24 SES 06 JS, Cultural Approach in Mathematics Education
Joint Paper Session NW 24 and NW 27
This paper examines a two-year initiative by policymakers, practitioners and researchers to enhance mathematics teaching and learning in Ontario, Canada. The initiative focused on the province’s Grade 9 Applied Mathematics course. In Ontario, students completing “Applied” courses are eligible for workplace or college programs while those completing “Academic” courses can apply for university admission. School data and provincial test results (EQAO, 2016) suggest that students in the Applied Mathematics course are not meeting course expectations as well as students in the Academic course. The magnitude of this achievement gap has drawn the attention of the Ontario Ministry of Education (OME), the mathematics education community and the public for more than a decade (Koch & Watters, 2013; OSSTF, 2009; People for Education, 2013; Reith, 2003). Accordingly, the OME provided funding to a provincial mathematics education association to work with researchers to plan and implement a professional learning initiative to help address this concern. As university-based researchers, we worked with a steering committee from the participating organizations to design and facilitate this initiative and we conducted research as the initiative unfolded.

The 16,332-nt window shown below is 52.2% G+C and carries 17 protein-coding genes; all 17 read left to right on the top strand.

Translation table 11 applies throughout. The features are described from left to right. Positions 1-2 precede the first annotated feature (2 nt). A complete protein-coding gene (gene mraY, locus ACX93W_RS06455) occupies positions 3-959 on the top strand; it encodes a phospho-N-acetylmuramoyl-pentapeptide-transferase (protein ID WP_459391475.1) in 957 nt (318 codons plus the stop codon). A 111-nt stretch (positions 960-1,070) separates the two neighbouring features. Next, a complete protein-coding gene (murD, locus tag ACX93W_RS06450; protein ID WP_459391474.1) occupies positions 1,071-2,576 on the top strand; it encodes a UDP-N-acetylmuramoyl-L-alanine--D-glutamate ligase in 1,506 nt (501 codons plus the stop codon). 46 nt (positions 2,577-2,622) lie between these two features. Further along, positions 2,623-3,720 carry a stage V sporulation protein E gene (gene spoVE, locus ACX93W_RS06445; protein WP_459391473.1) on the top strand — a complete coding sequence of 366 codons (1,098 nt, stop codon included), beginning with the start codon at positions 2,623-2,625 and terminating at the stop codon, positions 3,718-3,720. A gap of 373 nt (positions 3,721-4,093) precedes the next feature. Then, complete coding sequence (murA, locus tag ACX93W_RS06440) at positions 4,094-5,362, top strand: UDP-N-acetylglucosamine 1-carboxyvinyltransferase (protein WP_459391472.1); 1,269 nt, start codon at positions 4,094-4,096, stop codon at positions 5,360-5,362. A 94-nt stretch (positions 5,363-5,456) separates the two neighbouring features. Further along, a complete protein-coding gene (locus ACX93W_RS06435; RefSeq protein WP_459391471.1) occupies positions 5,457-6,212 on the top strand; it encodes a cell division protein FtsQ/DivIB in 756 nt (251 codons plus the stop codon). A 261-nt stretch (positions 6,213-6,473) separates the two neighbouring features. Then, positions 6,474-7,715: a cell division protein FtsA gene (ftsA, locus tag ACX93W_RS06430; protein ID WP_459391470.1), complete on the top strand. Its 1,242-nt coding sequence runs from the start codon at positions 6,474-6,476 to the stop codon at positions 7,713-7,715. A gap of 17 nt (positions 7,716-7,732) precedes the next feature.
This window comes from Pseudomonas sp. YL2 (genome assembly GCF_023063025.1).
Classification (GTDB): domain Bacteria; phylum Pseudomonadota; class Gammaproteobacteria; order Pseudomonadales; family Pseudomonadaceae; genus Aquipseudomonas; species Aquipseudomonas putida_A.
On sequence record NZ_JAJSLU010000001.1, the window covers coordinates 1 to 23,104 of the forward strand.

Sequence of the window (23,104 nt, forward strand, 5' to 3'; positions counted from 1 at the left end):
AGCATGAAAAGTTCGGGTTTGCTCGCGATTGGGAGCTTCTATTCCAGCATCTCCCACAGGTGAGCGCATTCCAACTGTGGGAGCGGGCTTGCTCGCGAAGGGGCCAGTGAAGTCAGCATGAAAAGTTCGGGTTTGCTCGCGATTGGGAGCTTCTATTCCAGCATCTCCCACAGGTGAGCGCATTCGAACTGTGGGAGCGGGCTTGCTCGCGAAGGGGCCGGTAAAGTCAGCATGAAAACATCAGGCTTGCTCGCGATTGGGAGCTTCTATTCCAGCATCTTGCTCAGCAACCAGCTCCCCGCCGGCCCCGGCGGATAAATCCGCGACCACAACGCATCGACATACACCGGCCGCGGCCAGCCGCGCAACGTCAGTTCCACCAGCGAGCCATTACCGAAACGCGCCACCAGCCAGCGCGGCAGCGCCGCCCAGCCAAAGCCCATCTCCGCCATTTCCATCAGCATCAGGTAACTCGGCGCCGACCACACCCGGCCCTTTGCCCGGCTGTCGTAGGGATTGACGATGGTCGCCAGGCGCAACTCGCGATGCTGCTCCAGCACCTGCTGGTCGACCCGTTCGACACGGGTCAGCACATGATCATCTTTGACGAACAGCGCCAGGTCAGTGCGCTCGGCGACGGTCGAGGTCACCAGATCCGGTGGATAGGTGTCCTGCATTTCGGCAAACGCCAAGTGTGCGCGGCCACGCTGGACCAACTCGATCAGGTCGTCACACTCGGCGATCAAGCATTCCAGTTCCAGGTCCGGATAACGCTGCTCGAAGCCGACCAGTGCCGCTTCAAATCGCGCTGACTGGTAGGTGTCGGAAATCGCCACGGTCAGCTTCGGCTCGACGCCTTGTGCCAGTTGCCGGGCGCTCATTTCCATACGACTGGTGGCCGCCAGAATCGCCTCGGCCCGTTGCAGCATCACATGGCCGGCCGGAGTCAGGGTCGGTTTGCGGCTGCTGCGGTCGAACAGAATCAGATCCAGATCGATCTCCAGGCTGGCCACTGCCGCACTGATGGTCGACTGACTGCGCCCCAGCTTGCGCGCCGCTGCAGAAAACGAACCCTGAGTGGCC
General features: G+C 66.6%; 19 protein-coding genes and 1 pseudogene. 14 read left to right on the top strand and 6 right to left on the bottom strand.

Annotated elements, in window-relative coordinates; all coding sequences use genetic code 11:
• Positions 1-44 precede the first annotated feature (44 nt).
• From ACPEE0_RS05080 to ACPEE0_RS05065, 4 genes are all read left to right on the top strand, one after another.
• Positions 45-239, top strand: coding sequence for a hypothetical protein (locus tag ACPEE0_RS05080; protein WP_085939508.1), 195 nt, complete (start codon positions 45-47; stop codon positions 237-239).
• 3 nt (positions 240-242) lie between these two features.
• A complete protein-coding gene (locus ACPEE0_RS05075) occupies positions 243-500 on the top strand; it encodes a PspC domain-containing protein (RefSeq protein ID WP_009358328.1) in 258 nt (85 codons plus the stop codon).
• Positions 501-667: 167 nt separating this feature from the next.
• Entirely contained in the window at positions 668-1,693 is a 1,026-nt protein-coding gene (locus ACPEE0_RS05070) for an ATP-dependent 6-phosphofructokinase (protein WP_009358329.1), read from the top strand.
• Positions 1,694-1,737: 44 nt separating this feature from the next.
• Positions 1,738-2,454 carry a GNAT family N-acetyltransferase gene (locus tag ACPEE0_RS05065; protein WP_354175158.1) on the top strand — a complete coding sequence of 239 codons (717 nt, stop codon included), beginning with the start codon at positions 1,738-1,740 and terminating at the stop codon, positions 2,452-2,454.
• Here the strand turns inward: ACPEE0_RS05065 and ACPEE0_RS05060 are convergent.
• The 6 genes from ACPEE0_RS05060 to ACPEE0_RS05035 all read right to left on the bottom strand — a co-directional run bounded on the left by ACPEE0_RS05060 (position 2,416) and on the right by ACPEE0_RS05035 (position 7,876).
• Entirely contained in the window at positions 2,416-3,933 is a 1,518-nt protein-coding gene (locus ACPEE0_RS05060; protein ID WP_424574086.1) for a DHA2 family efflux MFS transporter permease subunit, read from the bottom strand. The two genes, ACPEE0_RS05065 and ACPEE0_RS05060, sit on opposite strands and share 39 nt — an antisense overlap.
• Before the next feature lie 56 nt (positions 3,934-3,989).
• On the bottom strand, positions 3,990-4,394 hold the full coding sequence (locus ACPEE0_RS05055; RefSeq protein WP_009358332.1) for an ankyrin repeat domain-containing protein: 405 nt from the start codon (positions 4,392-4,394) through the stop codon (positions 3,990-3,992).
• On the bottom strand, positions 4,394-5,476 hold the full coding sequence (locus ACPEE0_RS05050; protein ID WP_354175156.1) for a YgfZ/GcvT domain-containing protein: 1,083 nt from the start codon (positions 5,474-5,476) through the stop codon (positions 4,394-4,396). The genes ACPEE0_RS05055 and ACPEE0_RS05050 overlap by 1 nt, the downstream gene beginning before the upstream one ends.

The initiative began with selecting ten school teams in nine school divisions across the province. Each team included a school administrator, a school or district mathematics leader, two or three Grade 9 mathematics teachers, and a special education teacher. Each team determined the focus and process of their inquiry. Teams were given funds to meet for one day per month for two years. A member of the research team attended the team meetings and provided resources and other forms of support. Funds were also provided for the school teams and the researchers to come together at a central location to share their learning at several multi-team events. The initiative culminated with two conferences where the school teams and researchers shared their learning with teams from more than 100 other schools across the province. Many elements of the initiative were planned from the outset, while other aspects emerged as the project unfolded. Throughout the initiative, the research team documented the experiences of each school team, thereby creating ten case studies. The researchers also documented the events where teams came together to share their learning. Analysis of this data provides a rich description of each team’s goals, inquiry process, and learning and reveals how participants enhanced their understanding of mathematics teaching through collaborative inquiry.